“It’s infuriating and it’s scary,” Kingsley said. “There’s already so little legislation to protect us. One of the things that we need to do is band together. People who say that they support us need to prove it. Do anything that you can to help. If you accept us, now is the time to prove it.”

 

Kingsley’s voice can be heard throughout the transgender community, many agreeing with her, using social media like Twitter, with hashtags such as  #TransAwarenessWeek and #TransRightsAreHumanRights.

 While people can still exercise their right to vote, the National Center for Transgender Equality records say that the government has already committed to removing legislation that protects non-binary and transgender people. This includes restricting their access to healthcare, limiting their ability to update identity documents such as licenses and birth certificates and restricting their access to bathrooms and single-sex restrooms. Another human and civil rights group, The Leadership Conference, cites that the administration has already failed to protect Title IX, along with Title VII which prohibits employment discrimination as well. The Trump administration has repealed some Obama Administration protections, such as allowing trans people to serve in the military and lifting restrictions that forced trans people to use public facilities that corresponded with their physical gender identity.

 

 

But as of today, universities are pushing back against the Trump Administration’s work to limit transgender rights. Instead, they are working to protect the rights of the LGBTQ community so that students can feel safe and accepted.

 

In 2017, Campus Pride ranked Ithaca College as a top 25 university for protecting the rights of transgender people. The college has gender neutral bathrooms so that transgender and non-binary people don’t have to be afraid of choosing a binary restroom. College advocates say they are aware that transgender people are often targeted and harassed through the intentional and repetitive use of the wrong pronouns. On Oct. 17, the college celebrated its first International Pronoun Day, a day in which encouraged others to respect someone’s personal pronoun.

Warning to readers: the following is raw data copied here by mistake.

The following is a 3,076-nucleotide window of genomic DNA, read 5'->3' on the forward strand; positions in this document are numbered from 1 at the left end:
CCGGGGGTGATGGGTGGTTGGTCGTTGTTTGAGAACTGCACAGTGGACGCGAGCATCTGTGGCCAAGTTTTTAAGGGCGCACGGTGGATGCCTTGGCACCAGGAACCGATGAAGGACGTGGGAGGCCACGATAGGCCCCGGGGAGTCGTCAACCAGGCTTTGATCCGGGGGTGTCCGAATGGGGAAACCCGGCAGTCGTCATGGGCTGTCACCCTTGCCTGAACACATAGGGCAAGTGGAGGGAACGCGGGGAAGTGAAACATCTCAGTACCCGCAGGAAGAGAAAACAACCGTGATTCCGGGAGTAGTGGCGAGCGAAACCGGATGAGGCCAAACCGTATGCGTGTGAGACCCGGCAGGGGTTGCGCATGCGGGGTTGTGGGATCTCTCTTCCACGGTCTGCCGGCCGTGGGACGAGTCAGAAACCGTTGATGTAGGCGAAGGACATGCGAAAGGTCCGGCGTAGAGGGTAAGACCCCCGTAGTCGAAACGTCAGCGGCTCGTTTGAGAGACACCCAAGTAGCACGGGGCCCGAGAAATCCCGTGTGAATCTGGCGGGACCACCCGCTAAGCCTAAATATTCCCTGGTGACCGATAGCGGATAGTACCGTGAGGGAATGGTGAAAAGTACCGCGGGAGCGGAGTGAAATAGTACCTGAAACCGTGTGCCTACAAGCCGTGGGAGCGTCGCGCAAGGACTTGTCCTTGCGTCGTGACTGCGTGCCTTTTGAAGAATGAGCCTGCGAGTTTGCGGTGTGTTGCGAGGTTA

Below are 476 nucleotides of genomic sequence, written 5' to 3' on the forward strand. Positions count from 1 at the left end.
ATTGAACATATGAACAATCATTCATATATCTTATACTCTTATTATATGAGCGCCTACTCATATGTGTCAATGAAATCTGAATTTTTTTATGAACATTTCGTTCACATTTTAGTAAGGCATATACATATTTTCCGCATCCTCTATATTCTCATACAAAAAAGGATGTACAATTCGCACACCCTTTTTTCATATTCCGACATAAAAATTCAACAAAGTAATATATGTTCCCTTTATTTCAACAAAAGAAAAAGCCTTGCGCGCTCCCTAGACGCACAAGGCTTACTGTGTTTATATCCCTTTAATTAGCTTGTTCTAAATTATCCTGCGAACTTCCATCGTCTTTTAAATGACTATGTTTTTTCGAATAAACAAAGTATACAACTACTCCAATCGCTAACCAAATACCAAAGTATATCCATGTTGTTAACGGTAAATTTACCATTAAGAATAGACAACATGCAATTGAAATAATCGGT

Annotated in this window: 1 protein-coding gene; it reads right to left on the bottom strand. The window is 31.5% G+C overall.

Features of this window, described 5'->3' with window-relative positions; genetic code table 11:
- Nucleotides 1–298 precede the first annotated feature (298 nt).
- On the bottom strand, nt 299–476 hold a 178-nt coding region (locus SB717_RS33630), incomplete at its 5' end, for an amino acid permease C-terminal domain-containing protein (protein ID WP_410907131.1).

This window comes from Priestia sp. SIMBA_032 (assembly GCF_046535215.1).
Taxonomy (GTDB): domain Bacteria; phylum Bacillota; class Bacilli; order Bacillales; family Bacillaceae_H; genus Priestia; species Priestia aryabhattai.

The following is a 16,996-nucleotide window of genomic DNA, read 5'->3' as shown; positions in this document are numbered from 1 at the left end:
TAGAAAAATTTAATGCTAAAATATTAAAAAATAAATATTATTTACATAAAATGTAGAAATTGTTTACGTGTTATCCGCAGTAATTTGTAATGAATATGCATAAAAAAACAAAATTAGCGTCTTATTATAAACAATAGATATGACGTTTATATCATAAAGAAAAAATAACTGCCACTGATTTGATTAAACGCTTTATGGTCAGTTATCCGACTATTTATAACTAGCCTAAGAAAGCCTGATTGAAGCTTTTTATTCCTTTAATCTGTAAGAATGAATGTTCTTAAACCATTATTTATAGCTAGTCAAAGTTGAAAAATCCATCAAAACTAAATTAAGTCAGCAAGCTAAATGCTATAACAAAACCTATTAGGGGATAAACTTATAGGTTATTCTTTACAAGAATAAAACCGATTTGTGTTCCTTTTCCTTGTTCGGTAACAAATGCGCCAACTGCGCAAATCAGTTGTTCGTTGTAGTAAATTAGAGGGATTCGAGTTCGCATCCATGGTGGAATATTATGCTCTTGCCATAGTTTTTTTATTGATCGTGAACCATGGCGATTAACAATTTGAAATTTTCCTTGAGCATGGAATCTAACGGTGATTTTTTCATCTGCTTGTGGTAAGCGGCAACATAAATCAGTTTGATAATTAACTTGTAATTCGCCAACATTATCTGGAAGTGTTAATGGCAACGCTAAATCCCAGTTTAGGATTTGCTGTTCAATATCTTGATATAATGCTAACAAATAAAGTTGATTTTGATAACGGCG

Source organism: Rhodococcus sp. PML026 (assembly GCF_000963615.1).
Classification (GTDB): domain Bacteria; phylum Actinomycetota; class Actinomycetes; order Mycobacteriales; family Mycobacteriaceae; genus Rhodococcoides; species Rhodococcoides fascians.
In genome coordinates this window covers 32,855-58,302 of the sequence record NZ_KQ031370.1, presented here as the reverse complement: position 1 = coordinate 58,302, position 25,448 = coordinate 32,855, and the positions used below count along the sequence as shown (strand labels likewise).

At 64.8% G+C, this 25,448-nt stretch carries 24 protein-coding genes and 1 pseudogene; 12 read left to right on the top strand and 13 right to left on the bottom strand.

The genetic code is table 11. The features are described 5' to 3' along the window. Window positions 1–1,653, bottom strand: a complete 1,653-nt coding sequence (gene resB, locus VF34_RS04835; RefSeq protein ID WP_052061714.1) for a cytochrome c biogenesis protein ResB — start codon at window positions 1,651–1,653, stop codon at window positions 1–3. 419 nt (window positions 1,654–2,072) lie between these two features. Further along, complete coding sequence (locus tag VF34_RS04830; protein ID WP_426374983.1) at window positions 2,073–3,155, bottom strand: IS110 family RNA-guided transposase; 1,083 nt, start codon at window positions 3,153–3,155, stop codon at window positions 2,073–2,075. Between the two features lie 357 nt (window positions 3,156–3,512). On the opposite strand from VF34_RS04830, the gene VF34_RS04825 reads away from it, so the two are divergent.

“Using the right pronouns is a critical step in acknowledging the humanity of transgender people,” the organizer of the holiday, Luca Maurer said. Maurer is also the director of LGBTQ education at Ithaca College.

 

“Using the right pronouns is a critical step in acknowledging the humanity of transgender people.”

— Luca Maurer

Director of LGBTQ Education, Ithaca College 

 

The holiday had several events that focused on normalizing the asking and sharing of a person’s personal pronouns. Alex Gray, a student at Ithaca College, identifies as a non-binary man, asking others to refer to him as he/him or with they/them pronouns. Gray participated in the event because he said he is supportive of the actions being taken to normalize pronoun usage.

 

“The pronoun day did help, but while trans people are accepted a lot on this campus, and pronouns are asked in classrooms sometimes, there’s still an assumption about pronouns based on appearances,” Gray said. “I think pronoun day was effective in a way that made more people aware of the fact that you can’t know someone’s pronouns unless you ask.”

 

Still, many transgender students and people are afraid about how the government will dictate their lives in the future.

 

“I’ve had people invalidate and tell me I was trying to be special, that I was making things up about my identity,” Kingsley said.

 

Kingsley advises other young people struggling to find their communities and seek support.

 

“I’m still struggling, but the best way to heal is to find your flock, find people who understand and will lift you up and hold your hand along the way. This is a terrifying time for us, truly. But one thing that we can’t do is back down. The trans community has overcome so much. We’re strong. We’re going to make it. We just need to keep fighting.”